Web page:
Cohort profile: GRACE – a residential aged care cohort examining factors influencing antimicrobial resistance carriage

Lucy Carpenter, Andrew P. Shoubridge, Erin Flynn, Catherine Lang, Steven L. Taylor, Lito E. Papanicolas, Josephine Collins, David Gordon, David J. Lynn, Maria Crotty, Craig Whitehead, Lex E.X. Leong, Steve L. Wesselingh, Kerry Ivey, Maria C. Inacio, Geraint B. Rogers

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Abstract

Background: The emergence of antimicrobial-resistant bacteria represents a considerable threat to human health, particularly for vulnerable populations such as those living in residential aged care. However, antimicrobial resistance carriage and modes of transmission remain incompletely understood. The Generating evidence on antimicrobial Resistance in the Aged Care Environment (GRACE) study was established to determine principal risk factors of antimicrobial resistance carriage and transmission in residential aged care facilities (RACFs). This article describes the cohort characteristics, national representation, and planned analyses for this study. 

Methods: Between March 2019 and March 2020, 279 participants were recruited from five South Australian RACFs. The median age was 88.6 years, the median period in residence was 681 days, and 71.7% were female. A dementia diagnosis was recorded in 54.5% and more than two thirds had moderate to severe cognitive impairment (68.8%). 61% had received at least one course of antibiotics in the 12 months prior to enrolment. 

Results: To investigate the representation of the GRACE cohort to Australians in residential aged care, its characteristics were compared to a subset of the historical cohort of the Registry of Senior Australians (ROSA). This included 142,923 individuals who were permanent residents of RACFs on June 30th, 2017. GRACE and ROSA cohorts were similar in age, sex, and duration of residential care, prevalence of health conditions, and recorded dementia diagnoses. Differences were observed in care requirements and antibiotic exposure (both higher for GRACE participants). GRACE participants had fewer hospital visits compared to the ROSA cohort, and a smaller proportion were prescribed psycholeptic medications.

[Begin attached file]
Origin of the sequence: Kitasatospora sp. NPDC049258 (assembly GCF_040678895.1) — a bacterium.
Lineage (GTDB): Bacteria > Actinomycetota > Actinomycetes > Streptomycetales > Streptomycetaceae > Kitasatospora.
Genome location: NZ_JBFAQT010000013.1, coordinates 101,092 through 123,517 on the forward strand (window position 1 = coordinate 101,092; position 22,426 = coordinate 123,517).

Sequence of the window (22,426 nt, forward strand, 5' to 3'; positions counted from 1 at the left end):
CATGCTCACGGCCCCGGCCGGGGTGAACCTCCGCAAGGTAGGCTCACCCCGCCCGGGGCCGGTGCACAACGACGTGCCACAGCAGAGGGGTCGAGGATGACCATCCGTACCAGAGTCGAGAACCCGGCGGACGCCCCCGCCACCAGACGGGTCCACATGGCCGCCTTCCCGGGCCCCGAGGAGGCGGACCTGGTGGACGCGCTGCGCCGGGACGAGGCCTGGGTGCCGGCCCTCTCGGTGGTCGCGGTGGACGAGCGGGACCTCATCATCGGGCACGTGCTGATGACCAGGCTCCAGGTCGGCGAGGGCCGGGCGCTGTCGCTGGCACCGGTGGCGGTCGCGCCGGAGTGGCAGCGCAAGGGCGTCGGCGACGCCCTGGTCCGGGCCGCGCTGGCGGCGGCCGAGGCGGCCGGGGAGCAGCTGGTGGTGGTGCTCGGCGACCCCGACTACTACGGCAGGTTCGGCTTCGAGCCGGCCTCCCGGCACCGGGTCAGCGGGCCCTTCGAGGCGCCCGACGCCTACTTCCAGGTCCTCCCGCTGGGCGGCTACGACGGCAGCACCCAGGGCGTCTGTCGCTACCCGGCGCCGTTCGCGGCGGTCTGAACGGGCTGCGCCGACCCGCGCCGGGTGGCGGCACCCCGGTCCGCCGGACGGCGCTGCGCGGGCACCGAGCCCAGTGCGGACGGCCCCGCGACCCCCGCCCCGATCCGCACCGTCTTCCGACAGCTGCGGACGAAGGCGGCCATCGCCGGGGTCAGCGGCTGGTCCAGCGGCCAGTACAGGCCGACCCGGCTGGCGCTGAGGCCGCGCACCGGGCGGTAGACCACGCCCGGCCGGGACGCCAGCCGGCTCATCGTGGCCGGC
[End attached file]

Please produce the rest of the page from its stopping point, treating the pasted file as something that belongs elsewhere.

Conclusions: We have assembled a cohort of aged care residents that is representative of the Australian aged care population, and which provides a basis for future analyses. Metagenomic data isolated from participants and built environments will be used to determine microbiome and resistome characteristics of an individual and the facility. Individual and facility risk exposures will be aligned with metagenomic data to identify principal determinants for antimicrobial resistance carriage. Ultimately, this analysis will inform measures aimed at reducing the emergence and spread of antimicrobial resistant pathogens in this high-risk population.

Original languageEnglish
Article number521
Number of pages10
JournalBMC Geriatrics
Volume23
Issue number1
DOIs
Publication statusPublished - 28 Aug 2023

Keywords

  • Geriatric medicine
  • Infection control
  • Microbiology

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